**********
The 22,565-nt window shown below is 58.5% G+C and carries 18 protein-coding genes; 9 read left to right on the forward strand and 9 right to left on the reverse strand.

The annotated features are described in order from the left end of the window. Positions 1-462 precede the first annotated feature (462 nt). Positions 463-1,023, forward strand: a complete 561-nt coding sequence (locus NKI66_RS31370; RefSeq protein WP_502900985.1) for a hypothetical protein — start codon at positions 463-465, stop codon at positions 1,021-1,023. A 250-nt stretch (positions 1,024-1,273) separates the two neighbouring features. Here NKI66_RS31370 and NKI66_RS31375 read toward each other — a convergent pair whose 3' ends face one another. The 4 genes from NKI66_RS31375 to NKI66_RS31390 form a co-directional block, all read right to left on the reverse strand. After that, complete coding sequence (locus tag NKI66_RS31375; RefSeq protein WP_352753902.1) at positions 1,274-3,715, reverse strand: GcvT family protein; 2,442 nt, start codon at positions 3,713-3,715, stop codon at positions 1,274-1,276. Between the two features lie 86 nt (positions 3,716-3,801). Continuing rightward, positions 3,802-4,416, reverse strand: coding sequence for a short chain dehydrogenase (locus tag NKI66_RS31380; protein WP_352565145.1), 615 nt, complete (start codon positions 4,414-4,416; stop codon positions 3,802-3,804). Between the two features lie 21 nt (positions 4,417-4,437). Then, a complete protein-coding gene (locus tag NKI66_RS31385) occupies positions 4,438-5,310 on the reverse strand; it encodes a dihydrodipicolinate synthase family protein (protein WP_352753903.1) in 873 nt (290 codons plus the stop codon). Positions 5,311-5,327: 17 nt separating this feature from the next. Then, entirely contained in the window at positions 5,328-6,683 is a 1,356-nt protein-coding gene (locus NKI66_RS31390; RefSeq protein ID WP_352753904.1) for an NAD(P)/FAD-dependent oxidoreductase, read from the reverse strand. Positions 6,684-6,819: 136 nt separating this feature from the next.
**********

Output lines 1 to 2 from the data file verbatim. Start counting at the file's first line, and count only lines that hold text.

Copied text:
The 22,565-nt window shown below is 58.5% G+C and carries 18 protein-coding genes; 9 read left to right on the forward strand and 9 right to left on the reverse strand.

The annotated features are described in order from the left end of the window. Positions 1-462 precede the first annotated feature (462 nt). Positions 463-1,023, forward strand: a complete 561-nt coding sequence (locus NKI66_RS31370; RefSeq protein WP_502900985.1) for a hypothetical protein — start codon at positions 463-465, stop codon at positions 1,021-1,023. A 250-nt stretch (positions 1,024-1,273) separates the two neighbouring features. Here NKI66_RS31370 and NKI66_RS31375 read toward each other — a convergent pair whose 3' ends face one another. The 4 genes from NKI66_RS31375 to NKI66_RS31390 form a co-directional block, all read right to left on the reverse strand. After that, complete coding sequence (locus tag NKI66_RS31375; RefSeq protein WP_352753902.1) at positions 1,274-3,715, reverse strand: GcvT family protein; 2,442 nt, start codon at positions 3,713-3,715, stop codon at positions 1,274-1,276. Between the two features lie 86 nt (positions 3,716-3,801). Continuing rightward, positions 3,802-4,416, reverse strand: coding sequence for a short chain dehydrogenase (locus tag NKI66_RS31380; protein WP_352565145.1), 615 nt, complete (start codon positions 4,414-4,416; stop codon positions 3,802-3,804). Between the two features lie 21 nt (positions 4,417-4,437). Then, a complete protein-coding gene (locus tag NKI66_RS31385) occupies positions 4,438-5,310 on the reverse strand; it encodes a dihydrodipicolinate synthase family protein (protein WP_352753903.1) in 873 nt (290 codons plus the stop codon). Positions 5,311-5,327: 17 nt separating this feature from the next. Then, entirely contained in the window at positions 5,328-6,683 is a 1,356-nt protein-coding gene (locus NKI66_RS31390; RefSeq protein ID WP_352753904.1) for an NAD(P)/FAD-dependent oxidoreductase, read from the reverse strand. Positions 6,684-6,819: 136 nt separating this feature from the next.